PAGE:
Can you believe August is almost over?! Soon all the fun-in-the-sun photos will give way to school related shots and autumn scenery.
And here in Argentina we are gearing up for an early spring, with scorching temperatures this week. After a brief hiatus from flower photos, y'all are about to be subjected to more of them again. What can I say? This is my life and I love flowers.
Looking forward to seeing how everyone else closes out their final week of August in Project 365. As for me, they're almost all outdoor photos. Beginning with this one of Andrea taken on Monday. Rather a windy day as you can tell! It was still windy on Tuesday and we saw half a dozen out on the lake taking advantage of perfect kite surfing conditions. The new toilet paper has this little puppy every fifth block, sitting next to the stop sign. Which just cracks us up... is this a not-so-subtle way of saying "take this much toilet paper and no more"? We have honest-to-goodness, real live peas! They blend in so well with the leaves we didn't even notice them until the other day. This is a photo of my computer screen on Wednesday. It was 88°. AT 6:00 IN THE EVENING. It was in the 90s earlier on Wednesday. You think maybe winter is over?
[By the way, took that while sitting on our back patio so technically it qualifies as an outdoor shot.]
Blossoms on our peach tree -- gorgeous! I'm so excited because the tree is ABSOLUTELY COVERED with them. NOTE: I had the previous photos ready to auto post before our trip to Sta. Rosa because I didn't think I'd have a chance to post while there. The weekend didn't go quite as planned and I've added the following photos...
On the way to Sta. Rosa we did a quick drive around Alta Gracia where we stopped to take this photo. Che Guevara lived here as a boy and they've turned the house into a small museum. This photo is for the family, who will recognize Alberto and Delia. We ran into them Friday evening when we went to Tio Rico's for a quick supper. Saturday morning we went into Sta. Rosa to a cyber cafe and then to Belgrano to a carnicería but while returning to the house we encountered heavy smoke. We knew there were wildfires but didn't know exactly where or how bad, but the smoke indicated they were pretty close. When we got home we closed all the windows to keep the heat and smoke out. It was oppressively hot at 99° and combined with high winds, conditions were ideal for wildfires. It doesn't help that it's been at least a month since we had any rain so things are dry as tinder.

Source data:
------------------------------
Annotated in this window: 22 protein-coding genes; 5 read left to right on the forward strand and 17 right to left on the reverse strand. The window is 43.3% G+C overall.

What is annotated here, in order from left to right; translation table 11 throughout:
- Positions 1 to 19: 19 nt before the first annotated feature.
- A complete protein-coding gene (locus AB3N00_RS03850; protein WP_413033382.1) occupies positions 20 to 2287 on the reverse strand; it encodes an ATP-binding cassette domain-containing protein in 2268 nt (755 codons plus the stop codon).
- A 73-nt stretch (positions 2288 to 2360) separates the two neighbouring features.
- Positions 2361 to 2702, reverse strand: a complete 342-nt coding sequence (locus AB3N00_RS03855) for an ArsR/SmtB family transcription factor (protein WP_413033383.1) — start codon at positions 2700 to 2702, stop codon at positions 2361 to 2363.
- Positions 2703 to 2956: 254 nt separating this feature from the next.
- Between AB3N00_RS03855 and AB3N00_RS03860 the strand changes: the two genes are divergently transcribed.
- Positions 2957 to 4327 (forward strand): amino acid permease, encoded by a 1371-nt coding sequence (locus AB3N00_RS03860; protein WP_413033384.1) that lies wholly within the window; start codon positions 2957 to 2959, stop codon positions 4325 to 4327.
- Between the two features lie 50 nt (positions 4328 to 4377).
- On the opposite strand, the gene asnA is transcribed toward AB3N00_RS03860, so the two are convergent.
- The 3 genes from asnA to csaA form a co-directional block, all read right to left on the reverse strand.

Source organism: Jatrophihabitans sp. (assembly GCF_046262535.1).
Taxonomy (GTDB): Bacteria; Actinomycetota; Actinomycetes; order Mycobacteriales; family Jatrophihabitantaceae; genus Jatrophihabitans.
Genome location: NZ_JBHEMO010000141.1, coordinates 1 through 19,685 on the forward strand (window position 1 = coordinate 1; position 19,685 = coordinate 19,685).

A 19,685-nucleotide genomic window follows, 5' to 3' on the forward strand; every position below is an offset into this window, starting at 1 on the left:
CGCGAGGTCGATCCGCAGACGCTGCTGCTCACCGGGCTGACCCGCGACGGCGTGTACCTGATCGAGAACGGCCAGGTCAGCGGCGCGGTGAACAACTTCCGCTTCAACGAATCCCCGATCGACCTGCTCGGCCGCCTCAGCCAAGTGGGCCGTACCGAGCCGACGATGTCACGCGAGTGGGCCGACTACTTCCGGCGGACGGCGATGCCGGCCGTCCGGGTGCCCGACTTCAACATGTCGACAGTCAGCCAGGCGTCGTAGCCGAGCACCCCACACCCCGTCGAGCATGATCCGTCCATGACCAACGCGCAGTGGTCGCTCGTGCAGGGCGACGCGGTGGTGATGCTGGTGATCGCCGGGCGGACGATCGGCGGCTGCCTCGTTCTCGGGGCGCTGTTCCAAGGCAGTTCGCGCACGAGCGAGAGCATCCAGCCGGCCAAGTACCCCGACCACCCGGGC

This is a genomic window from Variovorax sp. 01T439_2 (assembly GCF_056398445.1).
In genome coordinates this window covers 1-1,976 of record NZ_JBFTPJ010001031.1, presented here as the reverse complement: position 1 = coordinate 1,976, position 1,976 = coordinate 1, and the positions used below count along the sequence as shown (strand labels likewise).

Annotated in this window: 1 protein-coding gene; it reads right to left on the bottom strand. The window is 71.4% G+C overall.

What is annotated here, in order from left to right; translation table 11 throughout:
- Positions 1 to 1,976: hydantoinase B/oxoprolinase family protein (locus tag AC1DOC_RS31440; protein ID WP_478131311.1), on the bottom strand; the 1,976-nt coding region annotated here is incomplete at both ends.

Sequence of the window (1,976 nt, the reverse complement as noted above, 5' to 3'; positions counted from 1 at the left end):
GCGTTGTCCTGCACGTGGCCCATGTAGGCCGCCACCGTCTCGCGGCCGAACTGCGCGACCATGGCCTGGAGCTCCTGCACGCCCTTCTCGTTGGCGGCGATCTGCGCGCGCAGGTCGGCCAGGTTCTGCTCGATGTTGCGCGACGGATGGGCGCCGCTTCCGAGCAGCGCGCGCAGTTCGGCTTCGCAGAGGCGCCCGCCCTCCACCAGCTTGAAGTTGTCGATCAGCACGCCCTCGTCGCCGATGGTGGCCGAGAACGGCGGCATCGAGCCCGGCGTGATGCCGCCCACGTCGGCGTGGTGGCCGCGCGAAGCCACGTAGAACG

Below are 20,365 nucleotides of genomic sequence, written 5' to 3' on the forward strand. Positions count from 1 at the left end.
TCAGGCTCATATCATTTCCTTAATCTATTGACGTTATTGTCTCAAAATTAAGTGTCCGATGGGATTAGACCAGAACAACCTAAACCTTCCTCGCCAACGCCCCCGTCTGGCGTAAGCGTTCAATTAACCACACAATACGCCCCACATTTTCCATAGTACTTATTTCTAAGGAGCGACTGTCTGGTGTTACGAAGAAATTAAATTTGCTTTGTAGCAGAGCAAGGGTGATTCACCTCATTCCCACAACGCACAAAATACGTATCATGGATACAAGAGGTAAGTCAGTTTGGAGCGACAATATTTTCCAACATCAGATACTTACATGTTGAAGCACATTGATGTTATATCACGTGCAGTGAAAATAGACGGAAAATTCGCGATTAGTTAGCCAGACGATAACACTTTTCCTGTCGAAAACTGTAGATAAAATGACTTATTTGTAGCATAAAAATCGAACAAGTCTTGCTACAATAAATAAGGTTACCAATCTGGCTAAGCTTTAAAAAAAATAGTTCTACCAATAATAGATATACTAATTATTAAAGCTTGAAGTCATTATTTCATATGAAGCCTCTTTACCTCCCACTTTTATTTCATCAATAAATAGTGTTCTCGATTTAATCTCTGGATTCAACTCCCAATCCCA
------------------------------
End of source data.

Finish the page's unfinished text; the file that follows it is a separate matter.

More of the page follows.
It wasn't long after that the power went out and, despite closed windows, we could still smell the smoke. The sky was also a very weird color, an orange tinged gray. Without t.v., radio or internet we had no way of knowing what was going on so headed out to see what we could learn. What we learned was that there were roadblocks in every direction. Working our way along back roads we made it to Belgrano, seeing fires all along the way. We weren't able to learn anything from anyone, including the fire fighters. It didn't sound hopeful that they were going to be able to get the fires under control any time soon though, so we made the decision to go back to the house, pack up and head back to Carlos Paz.
Easier said than done. We had to take dirt roads to the house to avoid roadblocks, the power was still out so we used a flashlight to pack up, and closing up the house always takes a while. And, of course, we had to work our way around roadblocks again as we headed home to Carlos Paz.
The house is on the south side of Sta. Rosa. This is the scene that greeted us on the north side of town. The fire had worked its way almost to the highway here. I know this is a terrible photo, but it was the best of the bunch. I just wanted you to have an idea of what it was like. As we turned off Route 5 a few miles past Belgrano, Andrea said "Wow! Look back!" We turned around and this is what we saw, fires all along the mountain ridge as far as we could see in either direction. Like the whole Calamuchita Valley was on fire. Obviously praying for rain, for the safety of those fighting the fires, and all who live in its path. Very thankful to be home in Carlos Paz with lights, internet, and most especially air you can breathe.